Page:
Wednesday, August 22, 2012

About God...

From a letter by G K Chesterton to his wife, Frances, after a friend of hers attacked the poem The Rubaiyat of Omar Khayyam:

The most efficient way possible of making a mixed and dubious book do harm is to attack it indiscriminately.  You would fall very foul of the unscrupulous parent who says to a child that a cake should not be eaten because it is quite nasty, when it isn't.  But that is just what is done by the moralist who tries to bully the 'young pessimist' out of his appreciation of the rich humour, the stately pathos, the wrong-headed comradeship and laughing humility of the quatrains of Omar. The decadent knows the moralist is humbugging, just as the child does, and the result in the case of the book or cake is likely enough to be - that 'stolen waters are sweet and bread eaten in secret is pleasant.'  The only sensible thing for morality to do is to take the high hand, to be calm, sane, judicial, discriminating: to take the good and leave the evil: to extract even from the most poisonous plants just that amount which is medicinal.
Virtue should trust herself anywhere and in any company - and possibly among many of her own acolytes, among inquisitors and Pharisees, spies on the soul, conductors of private Days of Judgement and maniacs of the letter of the law, she may constantly find herself in much worse company than that of the poor old man who eight hundred years ago sat nodding over his wine.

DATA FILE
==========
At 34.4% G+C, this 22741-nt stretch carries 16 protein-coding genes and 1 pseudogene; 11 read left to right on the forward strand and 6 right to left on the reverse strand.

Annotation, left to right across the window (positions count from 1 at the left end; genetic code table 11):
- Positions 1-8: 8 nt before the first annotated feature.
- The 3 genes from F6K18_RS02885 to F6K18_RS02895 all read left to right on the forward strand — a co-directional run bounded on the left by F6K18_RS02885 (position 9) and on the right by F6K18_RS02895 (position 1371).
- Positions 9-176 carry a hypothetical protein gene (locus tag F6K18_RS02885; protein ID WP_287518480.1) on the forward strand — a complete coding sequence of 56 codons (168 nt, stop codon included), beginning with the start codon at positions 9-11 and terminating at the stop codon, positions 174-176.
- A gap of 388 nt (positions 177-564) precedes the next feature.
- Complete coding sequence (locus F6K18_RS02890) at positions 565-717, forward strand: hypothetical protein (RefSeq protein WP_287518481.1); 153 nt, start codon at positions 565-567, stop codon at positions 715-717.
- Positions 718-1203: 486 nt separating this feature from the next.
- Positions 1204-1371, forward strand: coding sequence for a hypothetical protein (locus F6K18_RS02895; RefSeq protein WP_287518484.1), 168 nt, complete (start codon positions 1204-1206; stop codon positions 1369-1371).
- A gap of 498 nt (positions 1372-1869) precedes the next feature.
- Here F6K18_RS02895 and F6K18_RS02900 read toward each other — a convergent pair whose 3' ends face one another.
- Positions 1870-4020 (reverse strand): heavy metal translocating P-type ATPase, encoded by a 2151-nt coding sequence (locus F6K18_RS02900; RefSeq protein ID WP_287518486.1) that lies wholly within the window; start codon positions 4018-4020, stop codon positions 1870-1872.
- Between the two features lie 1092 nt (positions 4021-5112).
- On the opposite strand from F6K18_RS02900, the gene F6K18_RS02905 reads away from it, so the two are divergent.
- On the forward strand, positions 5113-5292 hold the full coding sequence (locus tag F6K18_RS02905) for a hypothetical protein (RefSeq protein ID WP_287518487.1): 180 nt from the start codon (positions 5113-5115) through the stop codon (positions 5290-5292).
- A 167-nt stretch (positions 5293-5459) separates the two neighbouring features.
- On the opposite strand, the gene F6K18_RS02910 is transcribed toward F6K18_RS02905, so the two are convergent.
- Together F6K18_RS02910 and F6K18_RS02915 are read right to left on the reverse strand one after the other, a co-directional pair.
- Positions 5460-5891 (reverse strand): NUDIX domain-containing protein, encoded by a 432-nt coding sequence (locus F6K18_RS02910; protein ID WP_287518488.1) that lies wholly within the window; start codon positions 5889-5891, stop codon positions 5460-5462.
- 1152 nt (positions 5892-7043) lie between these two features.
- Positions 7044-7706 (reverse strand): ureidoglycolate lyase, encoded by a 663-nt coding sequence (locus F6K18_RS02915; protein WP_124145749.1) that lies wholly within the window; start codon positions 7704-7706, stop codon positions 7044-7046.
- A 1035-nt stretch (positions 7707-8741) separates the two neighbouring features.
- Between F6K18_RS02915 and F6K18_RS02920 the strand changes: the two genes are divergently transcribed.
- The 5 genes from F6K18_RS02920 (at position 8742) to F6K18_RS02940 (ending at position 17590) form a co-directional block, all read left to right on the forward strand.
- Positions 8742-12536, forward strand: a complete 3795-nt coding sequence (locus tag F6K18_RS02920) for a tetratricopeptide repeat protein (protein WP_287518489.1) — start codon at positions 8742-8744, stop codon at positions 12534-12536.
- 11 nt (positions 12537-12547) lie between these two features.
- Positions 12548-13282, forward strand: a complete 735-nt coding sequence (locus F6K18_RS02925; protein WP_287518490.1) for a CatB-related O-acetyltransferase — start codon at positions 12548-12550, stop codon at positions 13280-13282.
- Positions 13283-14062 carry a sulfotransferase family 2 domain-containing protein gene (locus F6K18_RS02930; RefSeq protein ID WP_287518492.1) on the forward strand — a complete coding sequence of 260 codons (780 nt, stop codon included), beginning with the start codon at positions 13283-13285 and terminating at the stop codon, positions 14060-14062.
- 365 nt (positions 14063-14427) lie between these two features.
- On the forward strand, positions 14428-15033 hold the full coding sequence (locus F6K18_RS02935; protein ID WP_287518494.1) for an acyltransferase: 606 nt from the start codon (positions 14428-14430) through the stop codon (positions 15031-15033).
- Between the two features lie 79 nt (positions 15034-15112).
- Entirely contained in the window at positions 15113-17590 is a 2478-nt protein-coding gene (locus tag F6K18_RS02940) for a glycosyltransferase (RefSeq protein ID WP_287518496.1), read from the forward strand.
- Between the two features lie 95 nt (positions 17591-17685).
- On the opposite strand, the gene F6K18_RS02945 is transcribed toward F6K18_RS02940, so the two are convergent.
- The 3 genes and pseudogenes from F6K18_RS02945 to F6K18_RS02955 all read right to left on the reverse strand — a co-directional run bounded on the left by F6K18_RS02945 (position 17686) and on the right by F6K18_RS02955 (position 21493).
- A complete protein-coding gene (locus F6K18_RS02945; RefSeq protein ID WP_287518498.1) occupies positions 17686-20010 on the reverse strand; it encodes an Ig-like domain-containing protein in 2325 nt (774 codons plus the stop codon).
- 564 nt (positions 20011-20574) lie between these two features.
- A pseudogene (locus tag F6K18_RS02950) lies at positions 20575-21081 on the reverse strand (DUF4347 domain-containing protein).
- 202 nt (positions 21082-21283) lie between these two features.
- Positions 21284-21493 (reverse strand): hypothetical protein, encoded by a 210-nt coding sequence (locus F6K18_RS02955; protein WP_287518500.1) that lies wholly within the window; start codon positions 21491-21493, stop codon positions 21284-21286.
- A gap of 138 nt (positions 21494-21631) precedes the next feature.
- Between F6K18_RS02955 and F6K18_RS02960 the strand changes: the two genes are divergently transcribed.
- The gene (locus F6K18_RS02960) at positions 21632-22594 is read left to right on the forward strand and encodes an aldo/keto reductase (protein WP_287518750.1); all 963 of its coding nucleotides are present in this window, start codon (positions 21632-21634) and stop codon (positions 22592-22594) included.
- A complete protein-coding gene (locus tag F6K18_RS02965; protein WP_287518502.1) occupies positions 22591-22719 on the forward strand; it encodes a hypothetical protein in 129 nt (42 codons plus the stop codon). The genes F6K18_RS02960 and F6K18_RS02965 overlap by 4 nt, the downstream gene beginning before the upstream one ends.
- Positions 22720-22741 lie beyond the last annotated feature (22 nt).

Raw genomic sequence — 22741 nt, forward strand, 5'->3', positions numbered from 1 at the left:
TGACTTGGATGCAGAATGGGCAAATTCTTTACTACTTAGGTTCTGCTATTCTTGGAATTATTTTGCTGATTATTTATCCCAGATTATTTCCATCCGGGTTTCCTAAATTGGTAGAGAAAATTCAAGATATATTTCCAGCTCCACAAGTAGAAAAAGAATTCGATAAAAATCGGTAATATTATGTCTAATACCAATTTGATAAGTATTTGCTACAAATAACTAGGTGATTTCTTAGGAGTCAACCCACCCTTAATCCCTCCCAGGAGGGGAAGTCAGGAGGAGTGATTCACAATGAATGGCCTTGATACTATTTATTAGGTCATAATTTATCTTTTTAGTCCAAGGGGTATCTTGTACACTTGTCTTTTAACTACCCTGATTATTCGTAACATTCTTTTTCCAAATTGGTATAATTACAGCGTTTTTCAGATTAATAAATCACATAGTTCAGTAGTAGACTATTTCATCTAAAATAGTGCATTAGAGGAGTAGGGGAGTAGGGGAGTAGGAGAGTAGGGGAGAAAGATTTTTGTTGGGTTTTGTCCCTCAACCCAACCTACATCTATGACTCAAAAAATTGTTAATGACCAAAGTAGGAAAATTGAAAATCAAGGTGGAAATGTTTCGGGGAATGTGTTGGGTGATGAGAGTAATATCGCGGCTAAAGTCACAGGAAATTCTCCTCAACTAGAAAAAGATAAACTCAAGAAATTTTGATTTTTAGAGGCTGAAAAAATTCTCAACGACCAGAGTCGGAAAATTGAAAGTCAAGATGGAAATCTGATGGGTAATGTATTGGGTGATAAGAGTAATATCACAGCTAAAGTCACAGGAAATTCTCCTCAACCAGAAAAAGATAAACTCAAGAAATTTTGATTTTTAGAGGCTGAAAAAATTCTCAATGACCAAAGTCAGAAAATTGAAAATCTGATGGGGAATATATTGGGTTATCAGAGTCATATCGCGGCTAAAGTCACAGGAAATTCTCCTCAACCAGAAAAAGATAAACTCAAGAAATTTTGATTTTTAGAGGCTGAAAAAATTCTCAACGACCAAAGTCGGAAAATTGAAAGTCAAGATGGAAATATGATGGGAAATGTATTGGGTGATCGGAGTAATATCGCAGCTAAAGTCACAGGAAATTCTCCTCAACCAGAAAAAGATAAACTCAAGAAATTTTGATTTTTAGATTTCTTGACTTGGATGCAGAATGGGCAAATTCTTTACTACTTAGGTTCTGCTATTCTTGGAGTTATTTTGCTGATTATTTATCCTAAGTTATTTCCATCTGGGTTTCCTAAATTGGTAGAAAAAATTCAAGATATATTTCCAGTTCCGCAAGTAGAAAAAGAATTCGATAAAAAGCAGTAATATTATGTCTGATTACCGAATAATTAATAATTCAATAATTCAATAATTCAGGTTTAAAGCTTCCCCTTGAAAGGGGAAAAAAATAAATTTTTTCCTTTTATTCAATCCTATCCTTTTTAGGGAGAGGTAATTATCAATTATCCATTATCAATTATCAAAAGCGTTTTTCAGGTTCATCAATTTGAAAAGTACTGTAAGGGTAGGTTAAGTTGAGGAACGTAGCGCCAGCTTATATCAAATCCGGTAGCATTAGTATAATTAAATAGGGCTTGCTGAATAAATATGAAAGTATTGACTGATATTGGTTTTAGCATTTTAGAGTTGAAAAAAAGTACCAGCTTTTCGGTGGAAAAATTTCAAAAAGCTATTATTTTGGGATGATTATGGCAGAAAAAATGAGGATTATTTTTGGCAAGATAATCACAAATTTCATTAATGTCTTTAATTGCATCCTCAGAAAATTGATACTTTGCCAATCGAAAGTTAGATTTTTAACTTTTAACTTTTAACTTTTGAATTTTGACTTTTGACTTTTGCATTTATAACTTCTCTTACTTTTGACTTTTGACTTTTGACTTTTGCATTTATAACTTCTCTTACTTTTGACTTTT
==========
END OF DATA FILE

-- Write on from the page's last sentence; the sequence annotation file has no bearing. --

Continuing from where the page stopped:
The above is quoted in Maisie Ward's Return to Chesterton.  She adds some more about Chesterton and his 'philosophy'.  

But here, as later with Shaw, Wells and the rest, he was ready to attack the parts of the philosophy he disapproved and at the same time to search out the true and great elements.  In Omar he had discovered the greatest of all, the one essential foundation of any philosophy that should stand.
It has been said that the realisation of God as upholding and sustaining all being is not a matter of 'sanctity but of sanity' [quoted in Gilbert Keith Chesterton pg 43]...He told Frances he was writing constantly 'about God' - and he later described his state of mind in contradiction to the theosophists who thought that 'where there is nothing there is God' as being almost exactly the opposite.  'Where there is anything there is God.'

From Return to Chesterton, by Maisie Ward, pgs 233/4

Sunday, August 19, 2012


“Life was something you didn't argue with, because when it came down to it, whether you barracked for God or nothing at all, life was all there was. And death.”

― Tim WintonCloudstreet

Sunday, August 12, 2012